Though work is moving forward on the rail project in the San Joaquin Valley, Gov. Gavin Newsom is proposing dramatic cuts to 88 consultant positions. The cuts would save around $30 million annually.
(TNS) — Gov. Gavin Newsom’s administration plans to cut millions of dollars in spending from the state High-Speed Rail Authority even as the costly project continues to move forward in the San Joaquin Valley.
The administration wants to cut the equivalent of 88 positions for private-sector consultants working on the project, saving $29.8 million annually, according to a budget document released this week.
The department would create new state jobs for 70 public employees, offsetting some of the savings.
The changes reflect years of concerns that private-sector consultants had taken over the project with insufficient oversight.
In 2018, the California State Auditor released a report that found that the California High-Speed Rail Authority relied heavily on outside consultants, “for whom the state’s best interests may not be the highest priority,” according to the audit summary. The audit recommended that the authority hire and assign full-time state employees to serve as contract managers.
California has been developing the high-speed project since 2008, when voters approved a bond to begin paying for it. At the time, the route was slated to cost $40 billion. The most recent cost projection from the Authority estimates the total cost for phase 1, Los Angeles to San Francisco, to run about $80 billion.
In his first State of the State address, Newsom called for the state to focus on completing the Merced-to-Bakersfield portion of the line first.
He asked for a fairly small cut in spending on the project in the revised state budget proposal he released earlier this month. His new spending plan attempts to close a sudden $54.3 billion deficit fueled by the sudden recession brought by the coronavirus outbreak.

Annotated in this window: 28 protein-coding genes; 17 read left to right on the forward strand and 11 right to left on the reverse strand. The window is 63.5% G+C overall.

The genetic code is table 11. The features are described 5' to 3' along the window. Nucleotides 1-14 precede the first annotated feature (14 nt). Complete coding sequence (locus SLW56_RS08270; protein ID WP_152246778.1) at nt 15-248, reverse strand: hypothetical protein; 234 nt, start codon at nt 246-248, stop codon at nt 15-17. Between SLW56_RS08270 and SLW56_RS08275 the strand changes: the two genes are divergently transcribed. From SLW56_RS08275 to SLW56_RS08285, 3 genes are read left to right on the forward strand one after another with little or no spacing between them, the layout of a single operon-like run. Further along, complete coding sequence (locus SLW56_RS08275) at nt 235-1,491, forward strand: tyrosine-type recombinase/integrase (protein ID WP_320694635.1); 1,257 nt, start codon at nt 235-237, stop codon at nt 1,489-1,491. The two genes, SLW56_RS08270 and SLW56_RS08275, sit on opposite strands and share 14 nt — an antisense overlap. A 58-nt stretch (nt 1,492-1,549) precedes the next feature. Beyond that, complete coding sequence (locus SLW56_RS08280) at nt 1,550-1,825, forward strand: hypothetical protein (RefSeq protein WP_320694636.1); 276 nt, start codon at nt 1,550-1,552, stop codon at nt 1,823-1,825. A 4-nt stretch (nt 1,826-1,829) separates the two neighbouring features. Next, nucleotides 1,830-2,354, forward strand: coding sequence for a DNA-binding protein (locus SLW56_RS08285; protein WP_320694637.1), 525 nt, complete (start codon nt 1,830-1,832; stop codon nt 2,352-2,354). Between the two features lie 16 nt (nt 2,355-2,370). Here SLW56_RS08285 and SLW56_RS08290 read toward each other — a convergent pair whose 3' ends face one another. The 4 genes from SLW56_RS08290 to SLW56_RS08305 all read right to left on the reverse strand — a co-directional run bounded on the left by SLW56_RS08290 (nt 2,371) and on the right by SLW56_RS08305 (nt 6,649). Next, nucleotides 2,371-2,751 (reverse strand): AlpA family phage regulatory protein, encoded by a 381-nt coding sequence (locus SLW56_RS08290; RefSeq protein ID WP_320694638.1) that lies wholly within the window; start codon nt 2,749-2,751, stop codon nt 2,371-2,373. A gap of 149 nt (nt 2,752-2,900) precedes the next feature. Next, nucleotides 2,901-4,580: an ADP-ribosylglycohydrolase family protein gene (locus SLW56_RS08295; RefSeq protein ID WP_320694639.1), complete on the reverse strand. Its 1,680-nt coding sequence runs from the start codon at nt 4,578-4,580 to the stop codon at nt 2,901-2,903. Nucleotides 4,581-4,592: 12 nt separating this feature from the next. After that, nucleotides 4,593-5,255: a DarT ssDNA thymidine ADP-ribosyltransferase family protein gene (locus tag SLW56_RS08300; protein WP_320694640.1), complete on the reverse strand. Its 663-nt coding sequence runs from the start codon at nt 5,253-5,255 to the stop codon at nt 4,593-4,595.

The High-Speed Rail Authority would lose about $20 million compared to the proposal Newsom offered before the pandemic, or less than 1 percent of the project’s $2.9 billion budget for the upcoming financial year, according to budget documents.
Authority spokesman Melissa Figueroa said that the position cuts were determined after the agency underwent a strategic review of its structure “to properly align both state and consultant resources for functions and roles.”
That effort incorporated recommendations from the 2018 audit, Figueroa said.
“Now that certain functions have long term strategies for supporting the Authority’s mission, it is time to transfer functions that are more efficiently delivered by state resources,” according to the budget change proposal.
If approved, the High-Speed Rail Authority would continue to have 270 consultants on staff through June 2022, when the contract with consulting firm WSP expires, Figueroa said.
The upcoming expiration of the contract was also listed as a reason for the suggested changeover to state personnel.
The change is “long overdue,” said Ted Toppin, executive director of Professional Engineers in California Government, which represents 13,000 state-employed engineers and related professionals.
“I don’t think it’s an exaggeration to say that high-speed rail has been a gravy train for engineering consultants,” he said.
©2020 The Sacramento Bee, Distributed by Tribune Content Agency, LLC.
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